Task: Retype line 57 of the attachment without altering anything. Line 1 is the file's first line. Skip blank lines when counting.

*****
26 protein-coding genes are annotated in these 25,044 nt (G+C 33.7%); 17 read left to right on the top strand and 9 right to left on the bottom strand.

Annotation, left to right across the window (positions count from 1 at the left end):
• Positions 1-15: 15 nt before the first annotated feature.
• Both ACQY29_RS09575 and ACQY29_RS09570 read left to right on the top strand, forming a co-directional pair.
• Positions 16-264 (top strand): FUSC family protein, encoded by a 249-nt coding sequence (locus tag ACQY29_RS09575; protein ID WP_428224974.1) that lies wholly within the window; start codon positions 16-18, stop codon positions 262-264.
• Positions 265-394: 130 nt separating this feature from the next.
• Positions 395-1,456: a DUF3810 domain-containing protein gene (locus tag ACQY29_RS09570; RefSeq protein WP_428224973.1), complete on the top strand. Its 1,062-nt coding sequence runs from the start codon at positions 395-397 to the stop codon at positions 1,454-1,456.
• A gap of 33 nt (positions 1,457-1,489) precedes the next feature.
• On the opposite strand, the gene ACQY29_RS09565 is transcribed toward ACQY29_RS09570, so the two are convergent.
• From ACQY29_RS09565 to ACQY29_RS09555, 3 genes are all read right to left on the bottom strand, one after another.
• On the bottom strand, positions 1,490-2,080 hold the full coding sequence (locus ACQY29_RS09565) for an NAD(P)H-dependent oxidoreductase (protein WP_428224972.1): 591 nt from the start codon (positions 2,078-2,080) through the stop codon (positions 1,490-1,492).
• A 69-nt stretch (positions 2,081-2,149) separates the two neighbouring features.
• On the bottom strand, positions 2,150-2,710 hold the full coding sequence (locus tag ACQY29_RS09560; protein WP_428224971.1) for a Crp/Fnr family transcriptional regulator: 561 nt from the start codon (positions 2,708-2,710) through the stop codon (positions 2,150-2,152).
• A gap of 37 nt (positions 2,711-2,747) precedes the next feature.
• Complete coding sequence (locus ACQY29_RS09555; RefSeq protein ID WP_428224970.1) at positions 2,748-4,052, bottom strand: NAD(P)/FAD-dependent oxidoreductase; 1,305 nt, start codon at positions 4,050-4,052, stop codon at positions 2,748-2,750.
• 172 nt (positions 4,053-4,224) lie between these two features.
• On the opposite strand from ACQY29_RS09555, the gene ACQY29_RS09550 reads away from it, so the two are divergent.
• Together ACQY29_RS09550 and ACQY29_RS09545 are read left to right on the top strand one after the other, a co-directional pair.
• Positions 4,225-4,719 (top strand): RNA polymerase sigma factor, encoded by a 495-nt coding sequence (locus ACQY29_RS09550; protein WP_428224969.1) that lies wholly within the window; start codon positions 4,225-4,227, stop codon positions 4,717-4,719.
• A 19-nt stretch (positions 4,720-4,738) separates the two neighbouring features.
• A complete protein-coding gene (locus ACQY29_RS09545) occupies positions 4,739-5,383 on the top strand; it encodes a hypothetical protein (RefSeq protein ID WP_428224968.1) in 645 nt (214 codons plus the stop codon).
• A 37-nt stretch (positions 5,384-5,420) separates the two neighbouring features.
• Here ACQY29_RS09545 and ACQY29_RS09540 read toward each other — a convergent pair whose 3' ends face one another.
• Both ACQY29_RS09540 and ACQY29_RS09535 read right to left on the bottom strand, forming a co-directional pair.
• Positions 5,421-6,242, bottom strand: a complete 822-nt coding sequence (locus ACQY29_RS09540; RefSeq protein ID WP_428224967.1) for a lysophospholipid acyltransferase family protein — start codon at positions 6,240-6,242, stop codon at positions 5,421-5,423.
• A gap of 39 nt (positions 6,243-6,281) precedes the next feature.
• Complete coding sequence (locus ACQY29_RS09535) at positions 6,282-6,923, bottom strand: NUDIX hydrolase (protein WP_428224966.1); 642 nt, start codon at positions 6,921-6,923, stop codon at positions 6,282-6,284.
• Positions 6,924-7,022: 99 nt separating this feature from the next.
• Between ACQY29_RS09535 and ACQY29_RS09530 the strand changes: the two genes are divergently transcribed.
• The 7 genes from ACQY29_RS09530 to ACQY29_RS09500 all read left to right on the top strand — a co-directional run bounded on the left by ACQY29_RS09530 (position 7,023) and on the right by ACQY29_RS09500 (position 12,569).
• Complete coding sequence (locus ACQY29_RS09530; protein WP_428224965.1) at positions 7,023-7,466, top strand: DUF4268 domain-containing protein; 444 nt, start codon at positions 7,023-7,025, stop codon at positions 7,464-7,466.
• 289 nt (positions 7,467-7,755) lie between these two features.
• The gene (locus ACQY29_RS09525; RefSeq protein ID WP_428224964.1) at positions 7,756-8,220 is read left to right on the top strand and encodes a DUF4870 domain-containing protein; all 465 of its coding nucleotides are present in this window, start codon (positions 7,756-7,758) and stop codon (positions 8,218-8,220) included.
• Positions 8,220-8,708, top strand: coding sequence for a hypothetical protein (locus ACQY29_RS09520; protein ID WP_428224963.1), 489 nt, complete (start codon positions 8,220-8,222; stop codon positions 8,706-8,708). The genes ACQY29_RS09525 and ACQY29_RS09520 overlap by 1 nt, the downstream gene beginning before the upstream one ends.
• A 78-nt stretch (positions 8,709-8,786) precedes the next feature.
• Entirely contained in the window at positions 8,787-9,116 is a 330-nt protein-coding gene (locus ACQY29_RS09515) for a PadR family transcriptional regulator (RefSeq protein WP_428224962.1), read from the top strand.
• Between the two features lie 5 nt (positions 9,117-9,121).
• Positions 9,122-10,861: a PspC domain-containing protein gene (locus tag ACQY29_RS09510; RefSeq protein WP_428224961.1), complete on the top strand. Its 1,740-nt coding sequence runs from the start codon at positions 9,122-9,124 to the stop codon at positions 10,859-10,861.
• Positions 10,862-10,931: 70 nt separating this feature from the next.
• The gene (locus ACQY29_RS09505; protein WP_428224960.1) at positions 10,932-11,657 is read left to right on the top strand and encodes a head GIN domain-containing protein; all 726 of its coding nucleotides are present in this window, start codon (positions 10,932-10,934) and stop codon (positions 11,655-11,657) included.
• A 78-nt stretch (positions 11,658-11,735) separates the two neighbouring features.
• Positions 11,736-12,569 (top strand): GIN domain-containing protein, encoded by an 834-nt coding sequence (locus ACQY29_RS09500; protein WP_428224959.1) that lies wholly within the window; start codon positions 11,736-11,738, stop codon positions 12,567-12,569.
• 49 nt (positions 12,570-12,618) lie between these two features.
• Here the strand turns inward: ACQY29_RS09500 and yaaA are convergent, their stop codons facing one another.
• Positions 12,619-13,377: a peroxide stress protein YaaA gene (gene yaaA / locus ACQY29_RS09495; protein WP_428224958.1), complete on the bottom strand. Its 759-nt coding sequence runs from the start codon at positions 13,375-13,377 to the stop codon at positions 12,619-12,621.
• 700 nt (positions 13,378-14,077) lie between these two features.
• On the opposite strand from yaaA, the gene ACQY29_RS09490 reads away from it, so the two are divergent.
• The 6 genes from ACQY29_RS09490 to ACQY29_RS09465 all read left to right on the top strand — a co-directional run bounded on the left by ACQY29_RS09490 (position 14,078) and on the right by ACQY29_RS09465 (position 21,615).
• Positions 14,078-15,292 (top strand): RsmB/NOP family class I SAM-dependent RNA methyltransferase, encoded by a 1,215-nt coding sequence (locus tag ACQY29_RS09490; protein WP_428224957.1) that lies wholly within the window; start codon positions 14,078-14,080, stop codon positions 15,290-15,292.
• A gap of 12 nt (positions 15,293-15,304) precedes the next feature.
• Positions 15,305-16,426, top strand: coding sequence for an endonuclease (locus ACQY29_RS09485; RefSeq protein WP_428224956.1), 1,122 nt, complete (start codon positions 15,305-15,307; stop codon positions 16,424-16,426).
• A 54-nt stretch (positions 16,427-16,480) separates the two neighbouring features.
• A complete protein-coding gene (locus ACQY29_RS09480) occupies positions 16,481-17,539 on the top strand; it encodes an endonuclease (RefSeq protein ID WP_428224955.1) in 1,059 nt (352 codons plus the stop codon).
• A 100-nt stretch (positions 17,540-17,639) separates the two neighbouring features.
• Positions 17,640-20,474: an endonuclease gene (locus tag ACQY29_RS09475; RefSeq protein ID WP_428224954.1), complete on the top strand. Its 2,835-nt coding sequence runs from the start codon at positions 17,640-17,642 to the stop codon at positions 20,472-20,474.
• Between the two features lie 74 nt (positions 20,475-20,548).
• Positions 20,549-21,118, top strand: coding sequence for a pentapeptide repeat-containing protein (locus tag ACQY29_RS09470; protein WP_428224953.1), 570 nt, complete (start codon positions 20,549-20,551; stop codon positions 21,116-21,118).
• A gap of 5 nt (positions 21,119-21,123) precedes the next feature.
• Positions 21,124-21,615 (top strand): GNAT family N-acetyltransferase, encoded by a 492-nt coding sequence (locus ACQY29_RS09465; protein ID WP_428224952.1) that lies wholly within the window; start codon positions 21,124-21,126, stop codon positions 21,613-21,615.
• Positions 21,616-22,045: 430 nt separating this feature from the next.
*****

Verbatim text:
• Positions 20,549-21,118, top strand: coding sequence for a pentapeptide repeat-containing protein (locus tag ACQY29_RS09470; protein WP_428224953.1), 570 nt, complete (start codon positions 20,549-20,551; stop codon positions 21,116-21,118).